Momentum’s Miklós Hajnal uses 5 minutes of national airtime to excoriate Viktor Orbán and Fidesz

March 22, 2018

M1 invites Momentum's Miklós Hajnal on for 5 minutes, immediately regrets it
Source: hirado.hu

With only weeks to go before Hungary’s general election, the country’s state media television broadcaster, M1, is giving all opposition parties with a national list the opportunity to showcase their party platform to the nation. Each party has five minutes to do so. However, to date the time has been used to excoriate Prime Minister Viktor Orbán and the Fidesz-KDNP government.

On Tuesday Jobbik’s Ádám Mirkóczki spent the five minutes hammering Hungary’s public media for orchestrating character assassinations against opposition politicians, failing to invite opposition party representatives to speak, and deliberately misinforming the public.

Momentum’s turn

On Wednesday, Momentum’s Miklós Hajnal chose to read off questions posted to the party’s Facebook page from its followers:

“Three weeks before the general election, opposition parties and voters have virtually no opportunity to engage Viktor Orbán. The Hungarian prime minister avoids public debates….He avoids debates and interviews on independent television stations and in independent newspapers. For this reason, I would like to use this opportunity to convey the questions of Hungarian citizens,” Hajnal said, adding that his party called on people to pose questions to the prime minister via Momentum’s Facebook page.

“Because this [channel] is paid for with our money…I would like to use this opportunity to read off some of these questions,” he continued.

  • Márton asks how much longer Fidesz must be in power until they make public the state security archives.
  • László wants to know why there are different voting rules for Hungarians who live abroad.
  • Éva asks what message the Viktor Orbán of today would have for Viktor Orbán of 1989, and what the Viktor Orbán of 1989 would say to Viktor Orbán of today, seeing what kind of man he has become.
  • Péter wants to know which problem Orbán thinks is bigger: people leaving Hungary or immigration to Hungary — especially considering that the 500,000 young people who have left Hungary have not come back.
  • Zsófia wants to know whether the money spent on propaganda billboards and stadiums might have better been spent on education and health-care. Why is building stadiums more important than ending poverty?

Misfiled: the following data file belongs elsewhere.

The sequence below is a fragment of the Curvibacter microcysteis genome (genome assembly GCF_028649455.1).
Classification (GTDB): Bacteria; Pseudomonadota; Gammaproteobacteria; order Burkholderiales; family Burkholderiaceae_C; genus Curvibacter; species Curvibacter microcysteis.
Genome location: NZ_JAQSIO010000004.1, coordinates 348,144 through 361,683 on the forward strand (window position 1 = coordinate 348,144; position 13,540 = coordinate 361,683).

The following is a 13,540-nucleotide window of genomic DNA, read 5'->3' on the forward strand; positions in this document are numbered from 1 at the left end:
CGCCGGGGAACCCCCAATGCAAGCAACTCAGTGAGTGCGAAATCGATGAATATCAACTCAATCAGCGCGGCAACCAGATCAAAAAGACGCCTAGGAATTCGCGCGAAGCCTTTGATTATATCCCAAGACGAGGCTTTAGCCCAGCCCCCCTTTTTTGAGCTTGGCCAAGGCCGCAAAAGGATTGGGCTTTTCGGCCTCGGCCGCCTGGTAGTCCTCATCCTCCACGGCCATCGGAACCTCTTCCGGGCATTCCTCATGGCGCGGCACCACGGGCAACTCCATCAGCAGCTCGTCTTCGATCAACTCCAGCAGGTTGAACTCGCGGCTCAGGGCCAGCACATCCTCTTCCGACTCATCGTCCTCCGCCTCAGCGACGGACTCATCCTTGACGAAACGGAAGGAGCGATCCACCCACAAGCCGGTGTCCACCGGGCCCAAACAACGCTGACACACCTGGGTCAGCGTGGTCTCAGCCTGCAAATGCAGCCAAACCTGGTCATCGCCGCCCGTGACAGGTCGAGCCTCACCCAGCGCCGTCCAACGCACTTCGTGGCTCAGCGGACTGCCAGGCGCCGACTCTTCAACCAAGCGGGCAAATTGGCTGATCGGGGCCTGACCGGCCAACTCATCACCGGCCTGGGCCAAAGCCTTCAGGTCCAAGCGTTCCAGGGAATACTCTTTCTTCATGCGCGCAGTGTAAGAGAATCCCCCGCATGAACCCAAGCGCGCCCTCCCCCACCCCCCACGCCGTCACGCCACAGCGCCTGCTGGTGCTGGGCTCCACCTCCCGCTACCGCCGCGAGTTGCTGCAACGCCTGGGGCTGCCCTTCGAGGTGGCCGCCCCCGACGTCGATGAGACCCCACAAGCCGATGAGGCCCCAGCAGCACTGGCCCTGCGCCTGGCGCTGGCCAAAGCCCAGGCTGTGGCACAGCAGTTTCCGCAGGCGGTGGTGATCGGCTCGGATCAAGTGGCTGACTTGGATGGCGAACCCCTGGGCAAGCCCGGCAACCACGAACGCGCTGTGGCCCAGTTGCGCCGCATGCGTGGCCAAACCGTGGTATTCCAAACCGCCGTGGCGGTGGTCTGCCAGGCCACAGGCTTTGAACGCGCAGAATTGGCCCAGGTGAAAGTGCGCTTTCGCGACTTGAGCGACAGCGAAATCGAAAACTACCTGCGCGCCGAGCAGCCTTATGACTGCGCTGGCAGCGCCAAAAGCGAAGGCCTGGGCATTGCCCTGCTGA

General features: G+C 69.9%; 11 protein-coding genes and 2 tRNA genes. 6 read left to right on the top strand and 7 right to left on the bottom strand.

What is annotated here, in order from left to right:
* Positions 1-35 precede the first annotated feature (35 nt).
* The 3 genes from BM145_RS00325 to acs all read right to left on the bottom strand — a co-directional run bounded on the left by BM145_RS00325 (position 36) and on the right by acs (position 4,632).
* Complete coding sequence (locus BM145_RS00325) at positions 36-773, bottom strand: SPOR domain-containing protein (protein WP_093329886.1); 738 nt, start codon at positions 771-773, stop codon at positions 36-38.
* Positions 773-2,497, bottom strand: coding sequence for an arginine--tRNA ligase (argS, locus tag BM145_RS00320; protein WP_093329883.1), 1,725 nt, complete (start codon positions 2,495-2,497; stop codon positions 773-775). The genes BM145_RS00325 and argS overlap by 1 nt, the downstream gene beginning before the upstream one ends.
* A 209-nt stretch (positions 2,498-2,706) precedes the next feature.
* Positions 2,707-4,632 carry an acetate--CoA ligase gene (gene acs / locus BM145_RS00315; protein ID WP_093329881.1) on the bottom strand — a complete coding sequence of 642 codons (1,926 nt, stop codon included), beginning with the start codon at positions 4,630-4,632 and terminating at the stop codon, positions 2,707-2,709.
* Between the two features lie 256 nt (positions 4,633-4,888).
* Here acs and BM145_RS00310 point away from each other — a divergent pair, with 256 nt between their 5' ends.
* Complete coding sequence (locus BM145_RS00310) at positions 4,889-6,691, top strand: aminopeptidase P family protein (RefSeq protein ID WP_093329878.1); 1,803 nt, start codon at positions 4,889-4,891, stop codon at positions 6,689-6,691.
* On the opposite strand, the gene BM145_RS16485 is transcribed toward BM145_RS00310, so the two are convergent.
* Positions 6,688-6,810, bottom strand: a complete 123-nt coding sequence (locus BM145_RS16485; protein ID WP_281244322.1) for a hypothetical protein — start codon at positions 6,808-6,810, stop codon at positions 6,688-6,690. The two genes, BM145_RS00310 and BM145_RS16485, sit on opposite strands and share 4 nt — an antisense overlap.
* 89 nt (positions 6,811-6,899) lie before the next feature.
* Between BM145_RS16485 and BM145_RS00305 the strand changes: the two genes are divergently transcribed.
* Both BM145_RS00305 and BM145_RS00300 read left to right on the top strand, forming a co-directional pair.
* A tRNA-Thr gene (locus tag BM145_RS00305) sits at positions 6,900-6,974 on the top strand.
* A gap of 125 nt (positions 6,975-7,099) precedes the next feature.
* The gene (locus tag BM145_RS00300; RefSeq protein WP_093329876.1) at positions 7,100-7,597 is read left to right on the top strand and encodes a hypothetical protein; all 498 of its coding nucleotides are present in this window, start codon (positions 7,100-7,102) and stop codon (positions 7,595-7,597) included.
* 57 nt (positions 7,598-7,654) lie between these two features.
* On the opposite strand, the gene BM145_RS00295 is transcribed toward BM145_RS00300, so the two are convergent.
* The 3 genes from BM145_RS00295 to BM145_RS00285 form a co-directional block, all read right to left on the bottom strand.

• Ilóna demands to know who Viktor Orbán thinks he is to use the March 15th national holiday to make threats.
  • Richárd doesn’t understand how the once democratic, anti-Russia, Western and European value-promoting politician became a pro-Russia politician who undermines the West and makes friends with eastern dictatorships.
  • Julianna wants to know why Viktor Orbán thinks that single-parent households are not families?
  • Ákos is interested in knowing whether Viktor Orbán thinks he may have done something wrong if after three terms in government, the government passes out 10,000 forint food vouchers to pensioners during the campaign.
  • Kristóf wants to know where all the young people and democrats have gone from Fidesz.
  • Nórbert doesn’t know where the pre-2010 Viktor Orbán is who fought against what the Viktor Orbán of today is doing.
  • Szilárd would like to know whether Viktor Orbán the Christian believes he is also entitled to absolution.
  • Bálint wants to know whether Viktor Orbán ruined the power or the power destroyed Viktor Orbán.

Then Hajnal asked his own questions, including:

  • Where did the trillions of forints from the private pensions go?
  • On what grounds were the tobacco sale concessions decided?
  • On what grounds did Fidesz decide who gets agricultural lands?
  • On what grounds were Hungary’s electoral districts gerrymandered?
  • Why is Hungary spending billions of forints on national trading houses when all they do is generate losses?
  • Why was Népszabadság shut down?
  • Who sent the bald-headed goons to the National Election Office?
  • Why does Viktor Orbán’s daughter represent Hungary at international meetings?
  • How is it possible that all the county newspapers now belong to either Andy Vajna or Lőrinc Mészáros?
  • Why is it that a huge stadium and narrow-gauge train were built for Viktor Orbán’s hometown of Felcsút?
  • Why are there development projects for the Olympics if Hungary is not hosting the Olympics?
  • Why did the cost of the FINA World Championships grow to four times the original estimate?
  • How is it possible that, of the 20,000 people who received residency through the settlement bond program, only 20 applicants were rejected?
  • Why is Paks 2 being financed with Russian money, and why did the government classify the contract?
  • Why is the Budapest-Belgrade rail line being built with Chinese money, and why is the rail line even necessary?
  • Why did Lajos Kósa’s mom get a pig farm?
  • Why is there still no criminal complaint in the Elios scandal when even the European Anti-Fraud Office (OLAF) said that Viktor Orbán’s son-in-law stole 13 billion forints?
  • Why does János Lázár have a castle?
  • How could a former member of Fidesz be the Prosecutor General?

The host then informed Hajnal that he still had 50 seconds on the clock. Hajnal responded by thanking the interviewer for the opportunity to speak.

“If only every Hungarian citizen could pose such questions [to the prime minister]. I will gladly accept the prime minister’s response. Naturally, be it in the form of a letter, as he typically does, or on a billboard. Thank you for your attention,” Hajnal said.

“You still have another 30 seconds, let’s take advantage of that,” the host said.

“No, I do not wish to avail myself of the opportunity,” Hajnal said. And then he just walked off the set.